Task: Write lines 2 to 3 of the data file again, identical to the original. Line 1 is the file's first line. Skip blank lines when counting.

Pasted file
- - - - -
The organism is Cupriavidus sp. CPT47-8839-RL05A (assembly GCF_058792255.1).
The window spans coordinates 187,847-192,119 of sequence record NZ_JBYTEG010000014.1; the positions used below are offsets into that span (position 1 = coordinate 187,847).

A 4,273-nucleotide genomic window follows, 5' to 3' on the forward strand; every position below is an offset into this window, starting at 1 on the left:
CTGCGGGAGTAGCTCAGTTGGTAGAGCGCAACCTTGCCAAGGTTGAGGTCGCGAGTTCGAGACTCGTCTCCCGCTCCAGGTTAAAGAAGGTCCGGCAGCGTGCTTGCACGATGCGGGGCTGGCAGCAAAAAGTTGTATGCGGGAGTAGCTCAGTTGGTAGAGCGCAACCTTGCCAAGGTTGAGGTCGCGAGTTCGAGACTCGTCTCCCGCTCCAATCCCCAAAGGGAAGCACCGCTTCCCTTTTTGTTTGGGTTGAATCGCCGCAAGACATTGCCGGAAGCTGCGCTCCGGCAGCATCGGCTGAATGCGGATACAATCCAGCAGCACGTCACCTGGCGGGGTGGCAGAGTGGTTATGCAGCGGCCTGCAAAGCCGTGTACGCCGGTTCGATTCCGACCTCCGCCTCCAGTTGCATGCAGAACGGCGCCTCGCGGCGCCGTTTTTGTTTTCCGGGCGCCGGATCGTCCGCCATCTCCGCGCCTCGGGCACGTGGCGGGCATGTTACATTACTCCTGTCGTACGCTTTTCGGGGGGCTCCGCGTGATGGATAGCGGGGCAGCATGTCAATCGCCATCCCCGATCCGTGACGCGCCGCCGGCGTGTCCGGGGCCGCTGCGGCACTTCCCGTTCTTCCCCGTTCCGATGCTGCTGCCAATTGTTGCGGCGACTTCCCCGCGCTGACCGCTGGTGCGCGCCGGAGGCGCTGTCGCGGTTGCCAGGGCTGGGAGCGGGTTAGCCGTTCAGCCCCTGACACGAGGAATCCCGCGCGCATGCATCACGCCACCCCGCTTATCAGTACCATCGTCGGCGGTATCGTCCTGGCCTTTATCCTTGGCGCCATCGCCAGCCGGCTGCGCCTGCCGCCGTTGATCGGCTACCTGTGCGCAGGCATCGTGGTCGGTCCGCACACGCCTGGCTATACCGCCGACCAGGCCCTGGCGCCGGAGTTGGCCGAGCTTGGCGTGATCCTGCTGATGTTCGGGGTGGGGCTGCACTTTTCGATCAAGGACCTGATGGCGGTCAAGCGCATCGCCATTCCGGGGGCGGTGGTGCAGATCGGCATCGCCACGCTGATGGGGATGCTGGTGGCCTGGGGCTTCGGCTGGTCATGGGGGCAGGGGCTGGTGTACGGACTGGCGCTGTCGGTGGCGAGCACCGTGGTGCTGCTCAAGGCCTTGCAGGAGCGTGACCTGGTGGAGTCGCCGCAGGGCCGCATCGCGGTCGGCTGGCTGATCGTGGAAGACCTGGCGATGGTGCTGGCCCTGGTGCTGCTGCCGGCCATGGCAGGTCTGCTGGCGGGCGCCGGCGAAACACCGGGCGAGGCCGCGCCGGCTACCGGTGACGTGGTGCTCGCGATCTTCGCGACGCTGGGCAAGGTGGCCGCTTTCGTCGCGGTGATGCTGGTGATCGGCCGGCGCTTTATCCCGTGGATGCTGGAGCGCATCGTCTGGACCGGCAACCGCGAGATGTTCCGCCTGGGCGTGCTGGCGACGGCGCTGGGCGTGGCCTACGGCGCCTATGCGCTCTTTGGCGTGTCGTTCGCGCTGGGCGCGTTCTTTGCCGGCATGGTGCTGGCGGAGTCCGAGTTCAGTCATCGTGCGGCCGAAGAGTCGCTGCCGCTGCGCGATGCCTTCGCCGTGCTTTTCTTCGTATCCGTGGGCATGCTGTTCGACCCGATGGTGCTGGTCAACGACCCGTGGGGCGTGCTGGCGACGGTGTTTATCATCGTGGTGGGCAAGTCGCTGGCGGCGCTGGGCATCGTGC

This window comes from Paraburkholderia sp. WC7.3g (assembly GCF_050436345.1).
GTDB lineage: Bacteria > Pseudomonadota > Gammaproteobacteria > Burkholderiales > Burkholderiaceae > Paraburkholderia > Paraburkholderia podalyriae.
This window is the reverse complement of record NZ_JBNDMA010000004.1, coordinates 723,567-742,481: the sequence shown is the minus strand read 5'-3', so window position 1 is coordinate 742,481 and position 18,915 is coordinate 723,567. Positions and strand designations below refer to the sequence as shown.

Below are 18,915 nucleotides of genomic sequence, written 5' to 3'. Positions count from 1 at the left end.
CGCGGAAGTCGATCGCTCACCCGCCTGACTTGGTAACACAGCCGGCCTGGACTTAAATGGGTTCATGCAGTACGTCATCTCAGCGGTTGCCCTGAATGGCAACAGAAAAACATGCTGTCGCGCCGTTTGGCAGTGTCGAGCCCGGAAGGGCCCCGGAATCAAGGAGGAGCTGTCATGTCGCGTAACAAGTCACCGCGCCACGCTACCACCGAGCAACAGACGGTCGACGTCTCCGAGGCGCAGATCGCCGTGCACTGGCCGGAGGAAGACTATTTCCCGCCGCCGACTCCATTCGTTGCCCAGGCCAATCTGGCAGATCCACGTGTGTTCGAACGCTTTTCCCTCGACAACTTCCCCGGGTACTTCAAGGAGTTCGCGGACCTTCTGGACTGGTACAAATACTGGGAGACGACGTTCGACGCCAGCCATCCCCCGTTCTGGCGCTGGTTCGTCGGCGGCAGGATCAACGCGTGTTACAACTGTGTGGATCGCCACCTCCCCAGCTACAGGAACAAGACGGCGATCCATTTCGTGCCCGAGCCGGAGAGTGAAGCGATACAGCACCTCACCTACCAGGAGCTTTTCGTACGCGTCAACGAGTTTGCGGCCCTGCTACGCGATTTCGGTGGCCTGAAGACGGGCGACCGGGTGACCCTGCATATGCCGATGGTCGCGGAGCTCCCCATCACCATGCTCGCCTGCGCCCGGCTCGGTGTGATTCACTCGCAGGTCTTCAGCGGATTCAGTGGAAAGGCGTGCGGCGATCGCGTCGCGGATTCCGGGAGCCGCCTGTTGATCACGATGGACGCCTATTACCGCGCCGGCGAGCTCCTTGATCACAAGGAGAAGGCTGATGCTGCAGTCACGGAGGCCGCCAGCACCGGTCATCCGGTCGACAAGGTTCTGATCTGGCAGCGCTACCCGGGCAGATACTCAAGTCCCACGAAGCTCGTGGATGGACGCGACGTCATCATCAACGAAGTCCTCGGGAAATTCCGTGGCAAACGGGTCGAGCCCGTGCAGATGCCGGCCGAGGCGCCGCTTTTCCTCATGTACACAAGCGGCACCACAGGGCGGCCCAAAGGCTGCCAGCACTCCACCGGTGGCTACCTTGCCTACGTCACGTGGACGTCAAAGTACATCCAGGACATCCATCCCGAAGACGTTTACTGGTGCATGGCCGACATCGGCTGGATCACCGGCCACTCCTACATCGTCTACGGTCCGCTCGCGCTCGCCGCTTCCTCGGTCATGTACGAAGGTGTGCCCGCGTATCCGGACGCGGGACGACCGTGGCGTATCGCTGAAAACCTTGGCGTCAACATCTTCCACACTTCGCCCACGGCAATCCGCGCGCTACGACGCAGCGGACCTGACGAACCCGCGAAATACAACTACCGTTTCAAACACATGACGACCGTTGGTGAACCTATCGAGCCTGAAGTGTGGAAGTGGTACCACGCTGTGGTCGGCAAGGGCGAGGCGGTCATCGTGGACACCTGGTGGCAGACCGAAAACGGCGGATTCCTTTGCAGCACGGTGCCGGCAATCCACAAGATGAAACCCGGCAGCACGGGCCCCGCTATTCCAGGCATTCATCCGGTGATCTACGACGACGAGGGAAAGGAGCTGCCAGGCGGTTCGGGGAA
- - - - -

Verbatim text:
The window spans coordinates 187,847-192,119 of sequence record NZ_JBYTEG010000014.1; the positions used below are offsets into that span (position 1 = coordinate 187,847).

A 4,273-nucleotide genomic window follows, 5' to 3' on the forward strand; every position below is an offset into this window, starting at 1 on the left: